wherein said anode of said first diode is connected to said cathode of said second diode, said cathode of said first diode is connected to said cathode of said third diode, said anode of said second diode is connected to said anode of said fourth diode, said anode of said third diode is connected to said cathode of said fourth diode, said anode of said first diode of said first bridge rectifier is connected to said first phase of said three phase AC input, said anode of said first diode of said second bridge rectifier is connected to said second phase of said three phase AC input, and said anode of said first diode of said third bridge rectifier is connected to said third phase of said three phase AC input.
9. The rectifier circuit of claim 8 wherein said virtual neutral includes a conductor connecting said anode of said third diode of said first bridge rectifier, said anode of said third diode of said second bridge rectifier, and said anode of said third diode of said third bridge rectifier.
10. A rectifier circuit for powering three power conversion modules using a three phase AC input without a neutral connection, said rectifier circuit comprising:
a first bridge rectifier that is connected to a first phase of said three phase AC input and that produces a first rectified waveform;
a second bridge rectifier that is connected to a second phase of said three phase AC input and that produces a second rectified waveform;
a third bridge rectifier that is connected to a third phase of said three phase AC input and that produces a third rectified waveform;
a connection between said first, second, and third bridge rectifiers that forms a virtual neutral;
a first capacitor that is connected across said first bridge rectifier that filters said first rectified waveform and that creates a first DC rail voltage;
a second capacitor that is connected across said second bridge rectifier that filters said second rectified waveform and that creates a second DC rail voltage; and
a third capacitor that is connected across said third bridge rectifier that filters said third rectified waveform and that creates a third DC rail voltage.
11. The rectifier circuit as defined in claim 10 wherein said first, second, and third DC rail voltages are of equal magnitude.
12. The rectifier circuit as defined in claim 10 wherein said first DC rail voltage feeds a first power conversion module, said second DC rail voltage feeds a second power conversion module, and said third DC rail voltage feeds a third power conversion module.
13. The rectifier circuit as defined in claim 12 wherein two of said first, second, and third power conversion modules remain powered at a decreased voltage level when the remaining one of said first, second, and third power conversion modules fails.
14. The rectifier circuit as defined in claim 10 further comprising:
a first inductor that is connected between said first bridge rectifier and said first capacitor that smoothes said first DC rail voltage and increases a first power factor;
a second inductor that is connected between said second bridge rectifier and said second capacitor that smoothes said second DC rail voltage and increases a second power factor; and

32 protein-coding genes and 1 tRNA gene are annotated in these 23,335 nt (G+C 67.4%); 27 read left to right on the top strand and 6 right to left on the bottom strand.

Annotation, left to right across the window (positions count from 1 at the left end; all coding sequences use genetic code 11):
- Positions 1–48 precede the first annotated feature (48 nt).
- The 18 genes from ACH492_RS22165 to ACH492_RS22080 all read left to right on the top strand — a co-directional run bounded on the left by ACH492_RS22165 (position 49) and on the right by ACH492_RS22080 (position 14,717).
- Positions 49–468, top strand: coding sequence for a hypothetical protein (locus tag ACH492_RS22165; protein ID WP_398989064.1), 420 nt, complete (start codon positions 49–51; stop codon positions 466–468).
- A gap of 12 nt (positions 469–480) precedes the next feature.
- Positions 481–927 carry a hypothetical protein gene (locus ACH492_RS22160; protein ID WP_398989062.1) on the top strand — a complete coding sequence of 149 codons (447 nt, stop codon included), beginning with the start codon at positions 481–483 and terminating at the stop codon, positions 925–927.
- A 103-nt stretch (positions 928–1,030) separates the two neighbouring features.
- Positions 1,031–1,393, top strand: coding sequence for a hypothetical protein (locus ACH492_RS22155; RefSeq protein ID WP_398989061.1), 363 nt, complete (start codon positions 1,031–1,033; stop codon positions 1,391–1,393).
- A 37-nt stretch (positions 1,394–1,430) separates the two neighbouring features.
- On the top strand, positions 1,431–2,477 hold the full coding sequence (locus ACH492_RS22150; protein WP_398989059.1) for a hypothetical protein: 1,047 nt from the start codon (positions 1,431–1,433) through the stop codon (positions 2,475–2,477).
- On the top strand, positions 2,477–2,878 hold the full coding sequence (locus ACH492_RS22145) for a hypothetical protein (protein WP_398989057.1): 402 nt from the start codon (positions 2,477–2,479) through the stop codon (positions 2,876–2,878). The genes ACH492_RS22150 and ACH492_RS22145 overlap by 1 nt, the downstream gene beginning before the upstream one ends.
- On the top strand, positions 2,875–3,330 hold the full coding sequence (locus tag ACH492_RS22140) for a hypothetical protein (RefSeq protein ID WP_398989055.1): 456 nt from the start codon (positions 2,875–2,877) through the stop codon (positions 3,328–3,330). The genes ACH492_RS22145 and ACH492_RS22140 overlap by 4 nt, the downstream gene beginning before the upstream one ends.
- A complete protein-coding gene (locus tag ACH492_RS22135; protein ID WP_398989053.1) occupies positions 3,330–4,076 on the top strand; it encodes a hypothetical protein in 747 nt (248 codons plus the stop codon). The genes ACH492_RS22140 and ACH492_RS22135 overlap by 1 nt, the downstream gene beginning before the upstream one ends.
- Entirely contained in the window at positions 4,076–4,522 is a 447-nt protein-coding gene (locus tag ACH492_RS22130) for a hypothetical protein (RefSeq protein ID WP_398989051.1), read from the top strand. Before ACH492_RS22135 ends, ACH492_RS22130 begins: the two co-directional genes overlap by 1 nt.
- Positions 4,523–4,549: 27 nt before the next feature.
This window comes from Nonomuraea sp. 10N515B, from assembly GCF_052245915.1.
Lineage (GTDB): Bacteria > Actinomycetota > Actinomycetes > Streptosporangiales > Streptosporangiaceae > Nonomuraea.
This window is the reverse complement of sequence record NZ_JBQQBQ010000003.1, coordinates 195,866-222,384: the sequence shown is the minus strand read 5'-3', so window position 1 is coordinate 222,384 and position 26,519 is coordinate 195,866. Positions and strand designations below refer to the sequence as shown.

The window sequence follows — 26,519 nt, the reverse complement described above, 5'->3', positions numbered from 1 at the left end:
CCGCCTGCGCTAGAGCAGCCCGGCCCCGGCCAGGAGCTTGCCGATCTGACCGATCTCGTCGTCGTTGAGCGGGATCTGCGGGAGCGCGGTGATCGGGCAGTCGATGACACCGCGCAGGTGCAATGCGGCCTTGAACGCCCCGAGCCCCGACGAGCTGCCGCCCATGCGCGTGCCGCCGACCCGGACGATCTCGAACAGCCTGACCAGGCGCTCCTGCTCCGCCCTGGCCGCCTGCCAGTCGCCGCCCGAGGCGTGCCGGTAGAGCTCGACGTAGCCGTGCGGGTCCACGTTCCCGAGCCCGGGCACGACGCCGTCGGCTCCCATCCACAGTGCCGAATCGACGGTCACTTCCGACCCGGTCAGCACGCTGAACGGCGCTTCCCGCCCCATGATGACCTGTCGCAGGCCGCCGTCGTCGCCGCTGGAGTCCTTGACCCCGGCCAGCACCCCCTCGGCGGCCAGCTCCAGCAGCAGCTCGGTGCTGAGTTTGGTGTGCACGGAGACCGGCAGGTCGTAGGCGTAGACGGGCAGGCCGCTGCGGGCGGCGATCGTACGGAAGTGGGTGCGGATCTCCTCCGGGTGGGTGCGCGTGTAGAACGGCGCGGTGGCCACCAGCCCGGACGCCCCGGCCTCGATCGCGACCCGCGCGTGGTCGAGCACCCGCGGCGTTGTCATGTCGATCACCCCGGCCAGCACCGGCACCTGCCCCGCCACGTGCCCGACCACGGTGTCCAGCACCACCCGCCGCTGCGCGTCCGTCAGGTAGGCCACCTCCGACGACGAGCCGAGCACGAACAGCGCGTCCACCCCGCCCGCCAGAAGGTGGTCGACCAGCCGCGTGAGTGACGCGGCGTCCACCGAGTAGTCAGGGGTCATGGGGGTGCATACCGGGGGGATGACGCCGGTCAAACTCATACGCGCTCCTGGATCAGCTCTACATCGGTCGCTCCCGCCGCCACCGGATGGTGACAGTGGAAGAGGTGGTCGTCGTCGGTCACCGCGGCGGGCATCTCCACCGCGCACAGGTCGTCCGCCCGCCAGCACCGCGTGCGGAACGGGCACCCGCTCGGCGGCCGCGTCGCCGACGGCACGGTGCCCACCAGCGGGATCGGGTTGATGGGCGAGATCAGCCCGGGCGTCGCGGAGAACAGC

a third inductor that is connected between said third bridge rectifier and said third capacitor that smoothes said third DC rail voltage and increases a third power factor.
15. The rectifier circuit as defined in claim 10 further comprising:
a first inductor that is connected between said first phase of said three phase AC input and said first bridge rectifier that smoothes said first DC rail voltage and increases a first power factor;
a second inductor that is connected between said second phase of said three phase AC input and said second bridge rectifier that smoothes said second DC rail voltage and increases a second power factor; and
a third inductor that is connected between said third phase of said three phase AC input and said third bridge rectifier that smoothes said third DC rail voltage and increases a third power factor.
16. The rectifier circuit as defined in claim 10 wherein said first, second, and third bridge rectifiers include:
first, second, third, and fourth diodes, each with an anode and a cathode,
said anode of said first diode is connected to said cathode of said second diode, said cathode of said first diode is connected to said cathode of said third diode, said anode of said second diode is connected to said anode of said fourth diode, said anode of said third diode is connected to said cathode of said fourth diode, said anode of said first diode of said first bridge rectifier is connected to said first phase of said three phase AC input, said anode of said first diode of said second bridge rectifier is connected to said second phase of said three phase AC input, and said anode of said first diode of said third bridge rectifier is connected to said third phase of said three phase AC input.
17. The rectifier circuit of claim 16 wherein said virtual neutral includes a conductor connecting said anode off said third diode of said first bridge rectifier, said anode of said third diode of said second bridge rectifier, and said anode of said third diode of said third bridge rectifier.
18. A rectifier circuit for powering three power conversion modules using a three phase AC input without a neutral connection, said rectifier circuit comprising: